The problem with this book is that it mixes two genres and doesn’t know what it wants to be. I’m all for crossovers, experimentation and news ways of writing. However, in the case of While You Sleep, I felt that the ghost story and psychological thriller elements were competing. Neither of them won, leading to an unsatisfactory ending.
There are some good aspects to this novel. The setting of a windswept coastal community was so evocative that I could feel the cold breeze, smell the salt in the air and hear the local accent. The haunted house was also atmospheric and spookily described. Definitely a page turner, with plenty of cliffhangers, twists, memorable characters and conflict. Basically the story follows Zoe, an American who needs a break from her difficult marriage and rents an old house in a Scottish island town. There are rumours about the house and although she doesn’t believe in ghosts, creepy things start to happen as soon as she arrives.
I felt let down by the ending. Not wanting to give it away in case you intend to read the book, l’ll just say that the author ties the loose ends up a bit too conveniently. I also felt that the characters’ expressions and movements were overly dramatic and that, as a third person narration but seen only through Zoe’s eyes, the author sometimes makes the error of assuming what other characters are thinking. Not sure that made sense, but for example, if a character hesitates, ‘unsure what to say next’, there is no way that Zoe could know that being ‘unsure what to say’ is the reason for hesitating. Something I thought didn’t quite fit the tone of the book were the occasional sinister erotic dream episodes (or not dreams – it’s never explained properly). There’s one quite early on in the story which I really wasn’t expecting and found distasteful.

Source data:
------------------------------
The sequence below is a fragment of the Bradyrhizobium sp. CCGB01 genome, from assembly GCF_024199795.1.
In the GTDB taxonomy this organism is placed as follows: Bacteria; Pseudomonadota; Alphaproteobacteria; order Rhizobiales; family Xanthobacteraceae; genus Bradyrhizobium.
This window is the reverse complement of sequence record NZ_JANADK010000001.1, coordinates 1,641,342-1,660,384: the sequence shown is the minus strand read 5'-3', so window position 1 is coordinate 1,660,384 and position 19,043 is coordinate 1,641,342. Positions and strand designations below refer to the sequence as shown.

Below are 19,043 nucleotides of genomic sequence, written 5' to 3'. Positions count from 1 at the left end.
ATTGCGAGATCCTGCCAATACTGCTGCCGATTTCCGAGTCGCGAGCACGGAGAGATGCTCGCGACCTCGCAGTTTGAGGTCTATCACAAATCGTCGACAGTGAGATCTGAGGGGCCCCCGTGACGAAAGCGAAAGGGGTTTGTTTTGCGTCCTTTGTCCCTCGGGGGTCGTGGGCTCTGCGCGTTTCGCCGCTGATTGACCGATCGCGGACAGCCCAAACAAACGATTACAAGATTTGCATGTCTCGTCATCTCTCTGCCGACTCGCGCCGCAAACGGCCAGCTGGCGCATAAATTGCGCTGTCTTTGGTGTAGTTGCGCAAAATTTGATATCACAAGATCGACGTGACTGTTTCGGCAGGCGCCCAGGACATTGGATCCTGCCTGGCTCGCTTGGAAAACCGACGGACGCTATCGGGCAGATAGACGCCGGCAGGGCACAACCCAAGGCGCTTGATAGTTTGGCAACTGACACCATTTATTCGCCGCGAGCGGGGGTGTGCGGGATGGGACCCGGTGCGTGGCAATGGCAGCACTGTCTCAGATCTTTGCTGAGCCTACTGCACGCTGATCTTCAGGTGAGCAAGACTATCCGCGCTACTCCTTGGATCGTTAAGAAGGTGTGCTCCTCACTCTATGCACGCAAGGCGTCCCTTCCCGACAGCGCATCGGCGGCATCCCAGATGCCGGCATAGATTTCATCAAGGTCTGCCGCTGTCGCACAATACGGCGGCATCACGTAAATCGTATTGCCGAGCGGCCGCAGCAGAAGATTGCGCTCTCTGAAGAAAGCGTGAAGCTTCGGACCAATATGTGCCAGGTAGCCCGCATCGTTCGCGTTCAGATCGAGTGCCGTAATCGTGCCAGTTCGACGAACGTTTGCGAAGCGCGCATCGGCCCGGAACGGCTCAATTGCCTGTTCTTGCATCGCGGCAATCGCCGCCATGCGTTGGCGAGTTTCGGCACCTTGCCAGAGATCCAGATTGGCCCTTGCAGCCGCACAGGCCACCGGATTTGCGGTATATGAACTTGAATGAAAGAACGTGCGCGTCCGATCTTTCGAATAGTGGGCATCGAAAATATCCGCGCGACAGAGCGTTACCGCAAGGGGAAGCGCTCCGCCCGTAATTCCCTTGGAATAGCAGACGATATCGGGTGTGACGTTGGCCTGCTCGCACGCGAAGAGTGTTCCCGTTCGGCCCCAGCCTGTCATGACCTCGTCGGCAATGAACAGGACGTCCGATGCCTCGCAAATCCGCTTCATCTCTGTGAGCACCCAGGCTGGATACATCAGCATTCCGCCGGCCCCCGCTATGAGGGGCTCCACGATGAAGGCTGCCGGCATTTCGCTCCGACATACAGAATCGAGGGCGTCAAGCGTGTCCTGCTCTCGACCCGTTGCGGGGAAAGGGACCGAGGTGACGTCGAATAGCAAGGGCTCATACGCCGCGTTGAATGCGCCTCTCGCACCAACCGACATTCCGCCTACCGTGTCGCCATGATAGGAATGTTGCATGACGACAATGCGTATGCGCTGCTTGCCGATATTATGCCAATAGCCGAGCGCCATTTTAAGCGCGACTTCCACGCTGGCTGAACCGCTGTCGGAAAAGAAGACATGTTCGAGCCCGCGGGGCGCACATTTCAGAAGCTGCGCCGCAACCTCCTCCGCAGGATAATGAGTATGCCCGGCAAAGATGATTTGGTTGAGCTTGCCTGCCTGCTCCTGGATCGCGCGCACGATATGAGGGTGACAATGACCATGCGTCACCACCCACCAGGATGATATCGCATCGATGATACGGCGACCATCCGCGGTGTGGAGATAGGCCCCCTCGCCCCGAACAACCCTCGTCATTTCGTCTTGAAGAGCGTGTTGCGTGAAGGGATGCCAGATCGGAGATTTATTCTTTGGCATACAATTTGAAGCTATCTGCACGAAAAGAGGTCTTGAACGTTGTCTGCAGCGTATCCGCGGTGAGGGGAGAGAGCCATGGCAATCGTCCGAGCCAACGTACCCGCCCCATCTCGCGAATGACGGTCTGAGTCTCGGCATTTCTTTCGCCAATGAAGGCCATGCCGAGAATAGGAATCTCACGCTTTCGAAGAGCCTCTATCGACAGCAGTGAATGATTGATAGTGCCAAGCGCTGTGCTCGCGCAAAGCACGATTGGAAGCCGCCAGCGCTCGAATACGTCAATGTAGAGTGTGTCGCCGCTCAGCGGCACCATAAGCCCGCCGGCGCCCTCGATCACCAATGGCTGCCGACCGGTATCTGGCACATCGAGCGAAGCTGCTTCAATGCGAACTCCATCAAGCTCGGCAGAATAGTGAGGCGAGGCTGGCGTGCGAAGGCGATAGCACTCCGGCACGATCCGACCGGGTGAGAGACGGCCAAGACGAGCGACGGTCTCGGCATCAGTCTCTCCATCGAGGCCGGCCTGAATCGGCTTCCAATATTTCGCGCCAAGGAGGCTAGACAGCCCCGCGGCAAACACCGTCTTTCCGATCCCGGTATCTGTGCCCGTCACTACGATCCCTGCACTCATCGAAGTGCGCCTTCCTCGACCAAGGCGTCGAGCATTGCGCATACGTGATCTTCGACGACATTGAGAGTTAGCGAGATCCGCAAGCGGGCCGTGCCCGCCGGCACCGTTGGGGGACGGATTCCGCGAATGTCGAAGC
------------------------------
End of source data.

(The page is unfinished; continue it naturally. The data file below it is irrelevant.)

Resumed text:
Finally, some of the paragraphs were a page long. I don’t think any author these days should be able to get away with it. In summary, this book didn’t really ‘work’ for me but I liked the suspense building and the settings.